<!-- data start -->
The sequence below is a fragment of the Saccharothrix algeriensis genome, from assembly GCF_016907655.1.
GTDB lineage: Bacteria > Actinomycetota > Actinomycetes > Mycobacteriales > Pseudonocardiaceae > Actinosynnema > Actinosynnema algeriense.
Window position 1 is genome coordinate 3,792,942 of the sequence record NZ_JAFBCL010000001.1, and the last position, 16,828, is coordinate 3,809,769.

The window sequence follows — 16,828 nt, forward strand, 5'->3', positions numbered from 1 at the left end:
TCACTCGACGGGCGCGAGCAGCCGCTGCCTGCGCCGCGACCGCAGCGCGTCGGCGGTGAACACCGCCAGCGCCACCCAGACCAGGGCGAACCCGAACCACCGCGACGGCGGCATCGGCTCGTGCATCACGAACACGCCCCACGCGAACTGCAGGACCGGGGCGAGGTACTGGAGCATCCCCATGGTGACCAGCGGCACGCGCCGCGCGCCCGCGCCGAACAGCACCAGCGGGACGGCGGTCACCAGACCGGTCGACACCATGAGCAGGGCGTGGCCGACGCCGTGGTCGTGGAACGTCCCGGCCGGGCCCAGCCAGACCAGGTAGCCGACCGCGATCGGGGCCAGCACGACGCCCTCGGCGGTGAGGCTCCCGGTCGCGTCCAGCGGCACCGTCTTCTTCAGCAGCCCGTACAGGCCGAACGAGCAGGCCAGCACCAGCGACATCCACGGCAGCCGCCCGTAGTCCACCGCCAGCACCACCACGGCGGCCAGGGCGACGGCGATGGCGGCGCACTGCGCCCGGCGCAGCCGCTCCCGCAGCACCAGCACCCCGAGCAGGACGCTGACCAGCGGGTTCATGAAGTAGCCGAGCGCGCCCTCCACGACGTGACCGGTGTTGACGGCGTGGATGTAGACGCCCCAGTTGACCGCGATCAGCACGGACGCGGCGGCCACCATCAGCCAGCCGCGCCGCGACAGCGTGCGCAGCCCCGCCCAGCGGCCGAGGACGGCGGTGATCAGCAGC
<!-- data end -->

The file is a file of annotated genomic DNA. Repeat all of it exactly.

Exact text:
The sequence below is a fragment of the Saccharothrix algeriensis genome, from assembly GCF_016907655.1.
GTDB lineage: Bacteria > Actinomycetota > Actinomycetes > Mycobacteriales > Pseudonocardiaceae > Actinosynnema > Actinosynnema algeriense.
Window position 1 is genome coordinate 3,792,942 of the sequence record NZ_JAFBCL010000001.1, and the last position, 16,828, is coordinate 3,809,769.

The window sequence follows — 16,828 nt, forward strand, 5'->3', positions numbered from 1 at the left end:
TCACTCGACGGGCGCGAGCAGCCGCTGCCTGCGCCGCGACCGCAGCGCGTCGGCGGTGAACACCGCCAGCGCCACCCAGACCAGGGCGAACCCGAACCACCGCGACGGCGGCATCGGCTCGTGCATCACGAACACGCCCCACGCGAACTGCAGGACCGGGGCGAGGTACTGGAGCATCCCCATGGTGACCAGCGGCACGCGCCGCGCGCCCGCGCCGAACAGCACCAGCGGGACGGCGGTCACCAGACCGGTCGACACCATGAGCAGGGCGTGGCCGACGCCGTGGTCGTGGAACGTCCCGGCCGGGCCCAGCCAGACCAGGTAGCCGACCGCGATCGGGGCCAGCACGACGCCCTCGGCGGTGAGGCTCCCGGTCGCGTCCAGCGGCACCGTCTTCTTCAGCAGCCCGTACAGGCCGAACGAGCAGGCCAGCACCAGCGACATCCACGGCAGCCGCCCGTAGTCCACCGCCAGCACCACCACGGCGGCCAGGGCGACGGCGATGGCGGCGCACTGCGCCCGGCGCAGCCGCTCCCGCAGCACCAGCACCCCGAGCAGGACGCTGACCAGCGGGTTCATGAAGTAGCCGAGCGCGCCCTCCACGACGTGACCGGTGTTGACGGCGTGGATGTAGACGCCCCAGTTGACCGCGATCAGCACGGACGCGGCGGCCACCATCAGCCAGCCGCGCCGCGACAGCGTGCGCAGCCCCGCCCAGCGGCCGAGGACGGCGGTGATCAGCAGC